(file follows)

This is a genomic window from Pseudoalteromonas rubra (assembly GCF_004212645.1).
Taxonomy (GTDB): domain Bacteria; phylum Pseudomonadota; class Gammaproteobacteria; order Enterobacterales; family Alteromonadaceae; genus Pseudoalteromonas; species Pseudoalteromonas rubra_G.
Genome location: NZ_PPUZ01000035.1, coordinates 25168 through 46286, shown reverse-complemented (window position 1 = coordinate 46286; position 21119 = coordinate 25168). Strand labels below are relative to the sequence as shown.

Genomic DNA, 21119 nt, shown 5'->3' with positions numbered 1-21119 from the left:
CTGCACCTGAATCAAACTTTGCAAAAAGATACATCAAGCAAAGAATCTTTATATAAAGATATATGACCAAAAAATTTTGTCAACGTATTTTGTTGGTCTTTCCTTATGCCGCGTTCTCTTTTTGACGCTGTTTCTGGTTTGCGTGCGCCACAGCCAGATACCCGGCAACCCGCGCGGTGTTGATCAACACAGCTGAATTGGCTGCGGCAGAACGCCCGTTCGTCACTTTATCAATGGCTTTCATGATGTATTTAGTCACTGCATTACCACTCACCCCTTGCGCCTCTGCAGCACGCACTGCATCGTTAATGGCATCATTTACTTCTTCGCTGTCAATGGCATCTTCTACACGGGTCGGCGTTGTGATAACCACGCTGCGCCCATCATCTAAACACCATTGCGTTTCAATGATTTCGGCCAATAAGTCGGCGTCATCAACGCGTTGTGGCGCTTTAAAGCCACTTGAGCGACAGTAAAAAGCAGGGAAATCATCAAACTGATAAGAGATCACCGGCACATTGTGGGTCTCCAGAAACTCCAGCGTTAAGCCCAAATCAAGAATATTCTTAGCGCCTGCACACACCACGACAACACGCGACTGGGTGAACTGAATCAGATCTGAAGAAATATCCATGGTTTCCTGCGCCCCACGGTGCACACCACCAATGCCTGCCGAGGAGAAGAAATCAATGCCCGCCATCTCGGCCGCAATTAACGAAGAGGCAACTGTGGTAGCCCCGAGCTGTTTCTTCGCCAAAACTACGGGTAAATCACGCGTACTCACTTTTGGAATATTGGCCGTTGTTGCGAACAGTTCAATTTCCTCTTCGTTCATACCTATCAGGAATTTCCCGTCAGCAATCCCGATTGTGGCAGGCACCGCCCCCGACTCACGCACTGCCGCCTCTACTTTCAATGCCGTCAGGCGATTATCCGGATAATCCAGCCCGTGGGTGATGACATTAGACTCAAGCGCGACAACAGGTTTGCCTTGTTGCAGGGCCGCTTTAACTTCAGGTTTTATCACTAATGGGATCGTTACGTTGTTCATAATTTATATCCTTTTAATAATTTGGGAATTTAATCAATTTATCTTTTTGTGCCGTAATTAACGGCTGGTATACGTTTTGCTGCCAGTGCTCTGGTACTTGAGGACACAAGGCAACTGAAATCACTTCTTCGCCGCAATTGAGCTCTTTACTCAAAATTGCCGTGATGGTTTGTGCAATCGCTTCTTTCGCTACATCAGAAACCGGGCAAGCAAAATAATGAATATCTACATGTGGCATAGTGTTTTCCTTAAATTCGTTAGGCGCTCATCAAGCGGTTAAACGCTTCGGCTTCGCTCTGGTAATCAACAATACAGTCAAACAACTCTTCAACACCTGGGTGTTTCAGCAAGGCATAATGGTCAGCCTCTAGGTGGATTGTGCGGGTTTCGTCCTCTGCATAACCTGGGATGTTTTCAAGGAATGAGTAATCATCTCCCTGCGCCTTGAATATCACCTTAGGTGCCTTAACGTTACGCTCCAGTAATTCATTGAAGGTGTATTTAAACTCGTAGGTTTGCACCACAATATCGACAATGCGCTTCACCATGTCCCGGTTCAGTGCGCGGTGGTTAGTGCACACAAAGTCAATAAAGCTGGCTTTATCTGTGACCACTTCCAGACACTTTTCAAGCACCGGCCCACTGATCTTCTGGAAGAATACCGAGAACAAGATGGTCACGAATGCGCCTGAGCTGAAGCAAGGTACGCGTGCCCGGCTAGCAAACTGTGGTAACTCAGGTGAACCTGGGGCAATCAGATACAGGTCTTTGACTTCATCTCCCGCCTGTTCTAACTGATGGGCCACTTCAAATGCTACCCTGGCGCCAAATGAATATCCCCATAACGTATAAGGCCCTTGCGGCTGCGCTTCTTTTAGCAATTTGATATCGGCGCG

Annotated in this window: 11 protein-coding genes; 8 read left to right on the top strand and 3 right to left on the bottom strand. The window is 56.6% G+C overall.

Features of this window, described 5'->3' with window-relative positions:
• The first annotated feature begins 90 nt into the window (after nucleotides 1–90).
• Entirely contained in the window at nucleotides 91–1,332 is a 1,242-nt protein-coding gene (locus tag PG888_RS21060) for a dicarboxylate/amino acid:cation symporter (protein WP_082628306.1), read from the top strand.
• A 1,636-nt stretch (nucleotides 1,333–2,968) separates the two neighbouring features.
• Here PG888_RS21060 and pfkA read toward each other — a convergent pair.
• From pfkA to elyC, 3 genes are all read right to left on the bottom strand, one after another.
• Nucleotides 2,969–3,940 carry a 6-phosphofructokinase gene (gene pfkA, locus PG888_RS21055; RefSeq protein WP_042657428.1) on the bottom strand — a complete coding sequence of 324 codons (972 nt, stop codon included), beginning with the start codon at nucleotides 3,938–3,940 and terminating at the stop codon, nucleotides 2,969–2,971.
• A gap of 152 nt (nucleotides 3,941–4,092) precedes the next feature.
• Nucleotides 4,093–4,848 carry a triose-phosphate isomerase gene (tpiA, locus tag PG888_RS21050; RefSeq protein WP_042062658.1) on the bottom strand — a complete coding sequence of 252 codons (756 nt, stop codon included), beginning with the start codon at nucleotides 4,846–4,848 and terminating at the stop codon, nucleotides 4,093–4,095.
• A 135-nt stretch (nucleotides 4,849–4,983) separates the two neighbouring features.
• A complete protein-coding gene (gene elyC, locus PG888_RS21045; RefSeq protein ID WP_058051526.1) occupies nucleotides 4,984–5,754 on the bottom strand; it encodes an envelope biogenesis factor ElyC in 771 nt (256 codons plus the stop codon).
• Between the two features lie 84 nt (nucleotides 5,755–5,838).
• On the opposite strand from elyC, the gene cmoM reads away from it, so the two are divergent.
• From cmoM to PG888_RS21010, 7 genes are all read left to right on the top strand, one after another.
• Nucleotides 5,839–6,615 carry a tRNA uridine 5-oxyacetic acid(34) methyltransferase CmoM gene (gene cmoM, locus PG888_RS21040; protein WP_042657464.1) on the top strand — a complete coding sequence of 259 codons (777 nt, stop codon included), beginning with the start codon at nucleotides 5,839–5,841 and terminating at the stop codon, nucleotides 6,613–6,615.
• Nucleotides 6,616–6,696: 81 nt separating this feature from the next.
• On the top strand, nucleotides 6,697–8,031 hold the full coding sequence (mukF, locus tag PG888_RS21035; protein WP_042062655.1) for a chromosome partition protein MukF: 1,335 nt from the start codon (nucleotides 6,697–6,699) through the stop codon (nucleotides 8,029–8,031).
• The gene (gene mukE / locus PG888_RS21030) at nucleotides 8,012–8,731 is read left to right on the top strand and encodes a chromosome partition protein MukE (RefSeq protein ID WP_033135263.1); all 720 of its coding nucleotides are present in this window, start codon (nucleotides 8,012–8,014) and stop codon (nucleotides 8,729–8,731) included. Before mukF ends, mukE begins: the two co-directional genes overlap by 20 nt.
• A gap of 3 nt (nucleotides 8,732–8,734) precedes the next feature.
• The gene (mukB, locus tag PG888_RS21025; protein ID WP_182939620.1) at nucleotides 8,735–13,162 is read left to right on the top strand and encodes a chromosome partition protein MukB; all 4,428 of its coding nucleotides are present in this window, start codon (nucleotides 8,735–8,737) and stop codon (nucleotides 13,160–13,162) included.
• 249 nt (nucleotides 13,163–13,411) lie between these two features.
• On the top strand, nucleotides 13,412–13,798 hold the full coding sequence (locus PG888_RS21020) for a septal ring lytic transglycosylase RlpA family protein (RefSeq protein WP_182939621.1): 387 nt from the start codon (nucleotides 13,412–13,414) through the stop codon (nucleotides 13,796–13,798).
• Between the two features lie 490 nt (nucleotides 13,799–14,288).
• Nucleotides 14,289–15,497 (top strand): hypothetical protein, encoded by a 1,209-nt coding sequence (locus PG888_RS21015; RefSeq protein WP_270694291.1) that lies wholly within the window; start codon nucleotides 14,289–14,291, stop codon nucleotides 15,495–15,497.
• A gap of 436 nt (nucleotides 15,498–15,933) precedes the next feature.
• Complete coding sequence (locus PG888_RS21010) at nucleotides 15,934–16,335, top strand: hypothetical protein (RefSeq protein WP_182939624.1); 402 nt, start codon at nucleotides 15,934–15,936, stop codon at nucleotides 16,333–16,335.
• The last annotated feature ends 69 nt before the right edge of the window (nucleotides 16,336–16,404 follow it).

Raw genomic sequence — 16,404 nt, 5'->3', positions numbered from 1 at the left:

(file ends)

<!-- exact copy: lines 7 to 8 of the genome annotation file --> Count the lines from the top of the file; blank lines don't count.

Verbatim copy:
Features of this window, described 5'->3' with window-relative positions:
• The first annotated feature begins 90 nt into the window (after nucleotides 1–90).